Rosencrantz And Guildenstern Are Dead Passage Analysis High School Essay

1167 words - 5 pages

In Tom Stoppard’s play, Arcadia, the playwright juxtaposes the ideals of Rationalism (reflecting the ideas of classicism) and Romanticism. Stoppard uses the tension between the two classes of ideas to explore their interplay, with equal importance being placed on both sides of the conflict. Regarding this idea, Stoppard comments that “even the facility to perceive and define two ideas such as the classical and the romantic in opposition to each other indicates that one shares a little bit of each.” Furthermore, Stoppard utilises the overarching Rationalism – Romanticism conflict to establish various sub-conflicts that further explore the main ideas of the play and serve to make the duality in themes, motifs and characters more dynamic. It is clear that Stoppard’s main impetus for Arcadia is also the main conflict lying at the heart of the play. Stoppard plays the conflict out through alternating scenes set in both ‘present day’ and another time period (around the early 1800s). Finally, to conclude his grand contrast, Stoppard has his characters transgress the boundaries of time and space to unite in a pivotal final scene.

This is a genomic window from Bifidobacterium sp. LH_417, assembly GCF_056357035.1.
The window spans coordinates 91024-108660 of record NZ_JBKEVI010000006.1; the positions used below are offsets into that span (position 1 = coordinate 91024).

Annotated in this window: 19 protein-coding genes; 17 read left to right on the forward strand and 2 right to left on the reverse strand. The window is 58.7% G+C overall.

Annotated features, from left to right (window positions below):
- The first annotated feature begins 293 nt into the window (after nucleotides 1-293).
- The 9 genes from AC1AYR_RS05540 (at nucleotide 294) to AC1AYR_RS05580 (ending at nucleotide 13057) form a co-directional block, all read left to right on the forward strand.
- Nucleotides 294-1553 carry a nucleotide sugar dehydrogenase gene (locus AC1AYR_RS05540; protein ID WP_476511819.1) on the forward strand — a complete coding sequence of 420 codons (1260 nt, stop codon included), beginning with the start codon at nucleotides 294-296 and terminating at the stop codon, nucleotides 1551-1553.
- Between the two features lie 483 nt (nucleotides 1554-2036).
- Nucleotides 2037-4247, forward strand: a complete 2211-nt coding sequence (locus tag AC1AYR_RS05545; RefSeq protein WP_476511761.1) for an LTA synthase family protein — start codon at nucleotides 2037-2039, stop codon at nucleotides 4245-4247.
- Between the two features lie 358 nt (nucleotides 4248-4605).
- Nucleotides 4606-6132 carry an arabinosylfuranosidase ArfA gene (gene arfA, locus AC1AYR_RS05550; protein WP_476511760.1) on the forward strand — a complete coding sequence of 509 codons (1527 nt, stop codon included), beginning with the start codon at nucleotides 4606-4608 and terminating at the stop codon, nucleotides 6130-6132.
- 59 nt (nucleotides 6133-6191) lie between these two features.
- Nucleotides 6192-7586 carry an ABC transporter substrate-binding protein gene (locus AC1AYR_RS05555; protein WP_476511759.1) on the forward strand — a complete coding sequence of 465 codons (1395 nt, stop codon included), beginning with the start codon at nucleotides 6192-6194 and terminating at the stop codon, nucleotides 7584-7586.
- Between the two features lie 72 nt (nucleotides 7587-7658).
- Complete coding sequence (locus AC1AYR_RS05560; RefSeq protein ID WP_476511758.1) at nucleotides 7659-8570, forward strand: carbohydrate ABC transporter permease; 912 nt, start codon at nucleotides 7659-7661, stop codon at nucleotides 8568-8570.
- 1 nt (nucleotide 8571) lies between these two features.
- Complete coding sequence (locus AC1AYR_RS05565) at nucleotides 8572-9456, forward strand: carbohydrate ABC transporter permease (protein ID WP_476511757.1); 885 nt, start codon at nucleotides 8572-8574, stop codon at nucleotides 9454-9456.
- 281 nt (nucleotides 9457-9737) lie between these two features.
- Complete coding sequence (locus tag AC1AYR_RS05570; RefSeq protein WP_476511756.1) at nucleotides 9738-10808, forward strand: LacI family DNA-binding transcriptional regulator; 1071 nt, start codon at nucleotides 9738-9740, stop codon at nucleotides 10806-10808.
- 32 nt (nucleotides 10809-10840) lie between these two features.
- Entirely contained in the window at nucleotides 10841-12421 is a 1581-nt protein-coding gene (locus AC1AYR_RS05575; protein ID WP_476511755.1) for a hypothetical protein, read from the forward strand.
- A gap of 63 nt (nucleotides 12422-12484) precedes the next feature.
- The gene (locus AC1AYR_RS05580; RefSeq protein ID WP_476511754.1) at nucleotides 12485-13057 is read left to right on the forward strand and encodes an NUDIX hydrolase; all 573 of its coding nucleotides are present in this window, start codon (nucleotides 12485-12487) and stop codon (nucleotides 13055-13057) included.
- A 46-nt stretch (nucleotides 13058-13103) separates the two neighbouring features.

From a mostly aesthetic point of view, Stoppard’s juxtaposition of time manifests itself in the juxtaposition of Sidley Park’s landscape movements. In the 1800s scenes, Sidley Park is undergoing changes to become more in line with the new “modern style”. In sequences set in ‘present day’, Hannah Jarvis is desperately searching for the identity of the Sidley Hermit, part of her proposed theory for the development of the Romantic imagination. Hence, the clash in the change in landscape from the Classical to the Romantic is a direct allusion to the clash between the geometric and the natural. A further argument cementing the importance of this juxtaposition exists in the characters within the landscape itself, more precisely, internal conflicts in characters such as Septimus Hodge. He, for example, is initially presented as a completely imperturbable classicist. However, later on in the play, Septimus is driven insane by the unfortunate death of his pupil, Thomasina. He spends the rest of his life in the hermitage working on the various academic ideas that his pupil had inadvertently come across. In a way, Septimus had become his temperamental opposite, a ‘hapless’ romantic. Another more apparent conflict in character traits exists in the rift between Hannah and Bernard. Hannah, from the onset, is set forth as a typical classicist. The extent of her logical mode of thought extends to her sense in fashion, she wears nothing frivolous and her outfits are practical. Hannah also feels sensibly averse to romantic attitudes, which she believes is merely a stage of cheap thrills and arbitrary emotions. Bernard, on the other hand, represents the Romantic academic. He places value on impulse and has a flamboyant dress-sense. By contrasting Hannah and Bernard through verbal clashes, Stoppard also contrasts intuition and reason, ...

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